Border-Gavaskar Trophy: Surely Ashton Agar would have had an impact, says Justin Langer

New Delhi, Mar 9 (IANS): Former Australia coach Justin Langer believes left-arm spin all-rounder Ashton Agar could have made an impact with the ball in the ongoing Border-Gavaskar Trophy series in India.

Agar made a comeback to Test cricket through Australia's third Test against South Africa in Sydney and went wicketless in the drawn match. But when he landed in India for the Test tour, Todd Murphy and Matthew Kuhnemann were given places in the playing eleven to team up with Nathan Lyon.

With reports of Agar struggling to get his rhythm in the nets, he was sent back home to turn out for Western Australia in domestic competitions. Agar is scheduled to be back in India for the three ODIs starting on March 17.

"It was really strange because Ash Agar played the last Test in Sydney. That was on a pretty flat wicket to be fair, and he copped a bit of criticism. But he went to India and on those wickets, I wrote an article in the West Australian where I said his type of bowling -- he trained and missed the Big Bash Final, he trained in Sydney Daniel Vettori the bowling coach - on those wickets, surely, surely he would have had an impact."

"He would be really disappointed, I've spoken to him a number of times but he's another class act. He made a comment in that interview about, 'Oh, it's old school not to be bitter', I rang him about it and said, 'What do you mean mate?', he said, 'I'm not going to be criticising people, I'm just going to get on and do my job', he's a class act," Langer said on SEN WA Breakfast show.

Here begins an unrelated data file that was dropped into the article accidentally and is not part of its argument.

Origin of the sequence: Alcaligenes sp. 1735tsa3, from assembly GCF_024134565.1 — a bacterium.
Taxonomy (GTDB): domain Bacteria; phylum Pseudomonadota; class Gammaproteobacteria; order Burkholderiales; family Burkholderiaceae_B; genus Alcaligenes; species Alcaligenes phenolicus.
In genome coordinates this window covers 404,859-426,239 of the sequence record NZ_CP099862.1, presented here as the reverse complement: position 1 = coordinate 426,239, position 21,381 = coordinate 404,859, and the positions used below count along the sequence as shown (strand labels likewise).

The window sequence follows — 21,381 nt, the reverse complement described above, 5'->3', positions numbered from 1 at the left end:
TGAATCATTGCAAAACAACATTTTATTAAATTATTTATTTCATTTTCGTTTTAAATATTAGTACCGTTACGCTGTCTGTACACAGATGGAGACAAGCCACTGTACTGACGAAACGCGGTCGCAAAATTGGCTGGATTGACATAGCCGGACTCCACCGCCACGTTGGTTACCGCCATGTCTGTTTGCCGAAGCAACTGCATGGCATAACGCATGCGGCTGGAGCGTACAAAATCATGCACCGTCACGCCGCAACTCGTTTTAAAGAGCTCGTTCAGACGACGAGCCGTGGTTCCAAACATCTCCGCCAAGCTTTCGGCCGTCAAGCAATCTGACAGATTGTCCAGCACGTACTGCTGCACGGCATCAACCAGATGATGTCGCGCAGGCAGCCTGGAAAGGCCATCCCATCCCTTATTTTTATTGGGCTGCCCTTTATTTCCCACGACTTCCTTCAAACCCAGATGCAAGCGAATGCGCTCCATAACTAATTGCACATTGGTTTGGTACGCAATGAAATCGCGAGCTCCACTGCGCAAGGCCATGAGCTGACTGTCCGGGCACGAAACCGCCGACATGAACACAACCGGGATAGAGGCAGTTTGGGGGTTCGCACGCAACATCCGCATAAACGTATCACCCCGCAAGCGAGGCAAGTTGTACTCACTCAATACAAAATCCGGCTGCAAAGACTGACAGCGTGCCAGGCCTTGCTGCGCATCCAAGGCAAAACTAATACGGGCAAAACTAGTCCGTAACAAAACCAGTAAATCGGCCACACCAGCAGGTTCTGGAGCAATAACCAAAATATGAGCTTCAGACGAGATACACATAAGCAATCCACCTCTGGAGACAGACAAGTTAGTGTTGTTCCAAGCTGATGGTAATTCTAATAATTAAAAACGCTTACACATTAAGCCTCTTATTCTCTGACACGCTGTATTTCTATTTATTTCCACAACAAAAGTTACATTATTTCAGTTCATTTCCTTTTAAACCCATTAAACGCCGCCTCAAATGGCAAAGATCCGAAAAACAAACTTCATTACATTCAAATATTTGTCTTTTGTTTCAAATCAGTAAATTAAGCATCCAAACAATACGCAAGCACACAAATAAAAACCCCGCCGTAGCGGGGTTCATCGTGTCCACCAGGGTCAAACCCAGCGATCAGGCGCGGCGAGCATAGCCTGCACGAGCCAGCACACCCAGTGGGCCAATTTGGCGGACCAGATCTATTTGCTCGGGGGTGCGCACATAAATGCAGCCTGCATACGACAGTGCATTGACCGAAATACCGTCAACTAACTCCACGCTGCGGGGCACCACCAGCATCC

Langer also said he was unsure of who between India and Australia have been the better team so far, citing the nature of pitches in the series. "There are two really unusual trends in this Test series and there's been a lot of discussion about the pitches in India. One, the games have finished in two days, and three Test matches have finished in just over two days… it's extreme conditions. The second really interesting fact is that the team that has batted first has lost (all three) Test matches."

"In India usually if your team wins the toss your team is eating toasted sandwiches, celebrating and having a party because you know your team's chances of winning have gone through the roof. If you lose the toss, everyone's going, 'Oh no, this is going to be a really tough five days'."

"With the team winning the toss and batting losing all three Test matches, that tells me that the pitches are spinning earlier than usual and have been more up and down than they usually are. These have been extremely spinning wickets, therefore I'm not sure who's been the better team or worse team in this series so far, it's too hard to read."



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Title: Border-Gavaskar Trophy: Surely Ashton Agar would have had an impact, says Justin Langer

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